I just thought that Harmonica was a "normal" avenger, a tormented man walking around for 30 years haunted by the memory of his brother's death; and the harmonica was the symbol of his anguish he was walking around with for all those years, captured beautifully by the haunted tune played by Harmonica and by Morricone's harmonica theme.
 When he kills Frank, he can finally off the harmonica, symbolizing that he is finally freeing himself of that all that torment.
That puts it well, I think.

I'd add that Harmonica, although he started out as an avenger of his brother, ends up being more than that. In tracking Frank he has discovered all the other men Frank has killed, all the Dave Jenkinses of the world, if you will. He therefore adds their names to what amounts to a class action vengeance, so that when Harmonica delivers justice it is not only for his brother alone but for all Frank's victims.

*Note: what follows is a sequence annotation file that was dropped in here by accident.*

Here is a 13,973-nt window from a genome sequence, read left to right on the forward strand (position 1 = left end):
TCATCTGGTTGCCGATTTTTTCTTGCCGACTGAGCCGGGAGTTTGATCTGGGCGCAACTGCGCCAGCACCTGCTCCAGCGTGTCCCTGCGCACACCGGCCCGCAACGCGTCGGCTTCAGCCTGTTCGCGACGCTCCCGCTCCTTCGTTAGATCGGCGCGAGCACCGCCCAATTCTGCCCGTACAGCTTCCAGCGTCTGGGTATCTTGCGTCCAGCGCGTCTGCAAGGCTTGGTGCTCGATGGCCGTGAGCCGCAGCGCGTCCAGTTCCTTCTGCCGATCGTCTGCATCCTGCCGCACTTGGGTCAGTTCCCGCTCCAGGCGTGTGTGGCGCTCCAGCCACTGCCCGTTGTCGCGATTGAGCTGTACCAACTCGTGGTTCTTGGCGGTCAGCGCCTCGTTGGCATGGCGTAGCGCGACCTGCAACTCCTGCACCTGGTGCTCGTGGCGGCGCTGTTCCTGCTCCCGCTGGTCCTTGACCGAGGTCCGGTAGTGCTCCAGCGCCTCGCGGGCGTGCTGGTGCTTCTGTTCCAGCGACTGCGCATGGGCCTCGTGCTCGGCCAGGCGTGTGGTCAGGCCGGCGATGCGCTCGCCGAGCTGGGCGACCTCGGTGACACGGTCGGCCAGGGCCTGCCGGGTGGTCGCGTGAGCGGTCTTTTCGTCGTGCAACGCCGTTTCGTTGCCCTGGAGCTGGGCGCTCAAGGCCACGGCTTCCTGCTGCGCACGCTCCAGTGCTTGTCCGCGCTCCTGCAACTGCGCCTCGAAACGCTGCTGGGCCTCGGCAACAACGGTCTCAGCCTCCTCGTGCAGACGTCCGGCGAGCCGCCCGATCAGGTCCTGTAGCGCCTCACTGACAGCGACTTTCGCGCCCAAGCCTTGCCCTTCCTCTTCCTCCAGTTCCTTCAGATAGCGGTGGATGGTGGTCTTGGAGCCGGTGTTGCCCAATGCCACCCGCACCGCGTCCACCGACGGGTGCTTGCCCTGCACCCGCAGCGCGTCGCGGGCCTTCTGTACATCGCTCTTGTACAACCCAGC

If one wants to juice things up with supernatural theories one is free to, but they aren't necessary.

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« Reply #108 on: May 17, 2011, 02:32:40 PM »

Quote
If one wants to juice things up with supernatural theories one is free to, but they aren't necessary.

Unless you are asked to explain the disappearing bullet wound.  Huh

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« Reply #109 on: May 17, 2011, 03:02:10 PM »

Unless you are asked to explain the disappearing bullet wound.  Huh

Some might still call it a minor continuity error ...

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« Reply #110 on: May 17, 2011, 03:12:57 PM »

If you believe it is a continuity error, it would be helpful to know in what order the scenes were filmed....

btw, I am generally one who refrains from any wild explanations of movies; I think simplest is always best, unless one is absolutely forced to take a deeper meaning (Dust Devil would call it having "zero imagination"; I wear that label with pride Smiley) However, in this case, I think it is a biiiiiiig stretch to say there was that kind of fuck up in the continuity....

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« Reply #111 on: May 17, 2011, 03:46:45 PM »